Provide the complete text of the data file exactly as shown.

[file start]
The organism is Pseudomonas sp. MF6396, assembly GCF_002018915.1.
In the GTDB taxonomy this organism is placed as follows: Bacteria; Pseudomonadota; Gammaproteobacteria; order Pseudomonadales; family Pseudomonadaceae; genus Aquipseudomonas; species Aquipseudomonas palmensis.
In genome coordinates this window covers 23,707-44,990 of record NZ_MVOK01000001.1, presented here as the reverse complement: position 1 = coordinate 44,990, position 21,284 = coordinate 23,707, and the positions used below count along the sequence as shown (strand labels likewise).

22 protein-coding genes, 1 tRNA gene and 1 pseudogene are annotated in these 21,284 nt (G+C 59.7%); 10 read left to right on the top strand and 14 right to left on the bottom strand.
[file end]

The organism is Pseudomonas sp. MF6396, assembly GCF_002018915.1.
In the GTDB taxonomy this organism is placed as follows: Bacteria; Pseudomonadota; Gammaproteobacteria; order Pseudomonadales; family Pseudomonadaceae; genus Aquipseudomonas; species Aquipseudomonas palmensis.
In genome coordinates this window covers 23,707-44,990 of record NZ_MVOK01000001.1, presented here as the reverse complement: position 1 = coordinate 44,990, position 21,284 = coordinate 23,707, and the positions used below count along the sequence as shown (strand labels likewise).

22 protein-coding genes, 1 tRNA gene and 1 pseudogene are annotated in these 21,284 nt (G+C 59.7%); 10 read left to right on the top strand and 14 right to left on the bottom strand.